Monday, July 07, 2014

A Zombie in the Supreme Court

Andrew Koppelman

One of the least interesting legal phenomena is a denial of certiorari by the Supreme Court. The Court has absolute control of its docket, it can decline to hear a case without explanation, and its denial of review is legally meaningless and has no precedential effect. However, the recent cert. denial in Elane Photography v. Willock, a case that presented a three-way collision between gay rights, religious liberty, and free speech, is a revealing window on the limits of constitutional lawmaking. The real issue in the case, the question of how gay people and religious conservatives can live out their ideals, was obscured by weak free speech claims. The Court was right to turn the case away.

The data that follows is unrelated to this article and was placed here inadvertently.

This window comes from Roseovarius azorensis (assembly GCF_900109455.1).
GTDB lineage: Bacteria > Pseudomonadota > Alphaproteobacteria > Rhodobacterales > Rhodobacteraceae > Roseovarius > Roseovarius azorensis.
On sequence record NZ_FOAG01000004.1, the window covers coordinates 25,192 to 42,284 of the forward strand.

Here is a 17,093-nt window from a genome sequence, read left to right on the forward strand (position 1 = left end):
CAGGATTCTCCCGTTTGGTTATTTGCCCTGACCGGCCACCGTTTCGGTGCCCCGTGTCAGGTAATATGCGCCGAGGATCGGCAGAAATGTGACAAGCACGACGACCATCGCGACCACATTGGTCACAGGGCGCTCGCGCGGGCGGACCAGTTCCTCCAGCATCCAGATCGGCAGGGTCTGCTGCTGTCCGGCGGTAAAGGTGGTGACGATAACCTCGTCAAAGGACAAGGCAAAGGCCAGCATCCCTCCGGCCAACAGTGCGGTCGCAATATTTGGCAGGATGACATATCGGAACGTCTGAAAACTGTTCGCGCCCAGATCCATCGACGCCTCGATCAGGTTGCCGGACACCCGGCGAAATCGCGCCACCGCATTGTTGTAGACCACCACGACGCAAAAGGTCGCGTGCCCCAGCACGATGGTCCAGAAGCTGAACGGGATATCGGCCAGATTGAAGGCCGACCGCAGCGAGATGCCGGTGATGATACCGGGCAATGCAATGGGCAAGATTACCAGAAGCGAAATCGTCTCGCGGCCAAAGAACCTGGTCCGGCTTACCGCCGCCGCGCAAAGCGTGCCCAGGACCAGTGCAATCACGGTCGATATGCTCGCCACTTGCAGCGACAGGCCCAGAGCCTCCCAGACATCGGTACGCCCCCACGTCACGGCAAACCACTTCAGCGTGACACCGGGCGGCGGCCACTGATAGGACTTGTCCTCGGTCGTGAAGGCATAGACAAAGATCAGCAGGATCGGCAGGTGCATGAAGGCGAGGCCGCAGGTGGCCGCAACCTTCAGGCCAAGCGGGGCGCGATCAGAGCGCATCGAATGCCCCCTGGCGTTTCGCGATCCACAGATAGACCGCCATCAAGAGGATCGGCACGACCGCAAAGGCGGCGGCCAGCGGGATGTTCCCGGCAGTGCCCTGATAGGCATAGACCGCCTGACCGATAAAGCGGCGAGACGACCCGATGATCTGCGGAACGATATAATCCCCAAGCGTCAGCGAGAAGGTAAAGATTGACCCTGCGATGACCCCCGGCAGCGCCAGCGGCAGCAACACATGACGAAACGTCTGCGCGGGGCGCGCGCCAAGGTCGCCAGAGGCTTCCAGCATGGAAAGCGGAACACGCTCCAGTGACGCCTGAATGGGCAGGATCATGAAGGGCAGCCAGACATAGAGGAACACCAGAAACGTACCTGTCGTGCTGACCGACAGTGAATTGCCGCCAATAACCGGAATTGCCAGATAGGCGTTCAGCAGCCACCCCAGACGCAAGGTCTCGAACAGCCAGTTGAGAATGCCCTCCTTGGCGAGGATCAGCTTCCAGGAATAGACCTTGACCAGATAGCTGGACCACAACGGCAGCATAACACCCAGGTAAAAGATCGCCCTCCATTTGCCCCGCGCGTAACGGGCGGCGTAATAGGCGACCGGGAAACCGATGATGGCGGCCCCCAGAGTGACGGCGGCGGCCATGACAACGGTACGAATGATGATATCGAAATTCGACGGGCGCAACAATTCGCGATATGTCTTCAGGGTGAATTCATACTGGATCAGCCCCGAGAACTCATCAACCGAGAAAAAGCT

The reconciliation of gay rights and religious liberty is an important and pressing question. But the cert. petition left it out of consideration. Instead, that question was displaced by weak free speech claims. This paradoxically meant that the Court could not hope to do justice to any of the real issues. The case as presented in the petition for cert. was a zombie: still moving, but without its soul.

I elaborate these points in a paper I've just posted on SSRN, here.

Older Posts
Newer Posts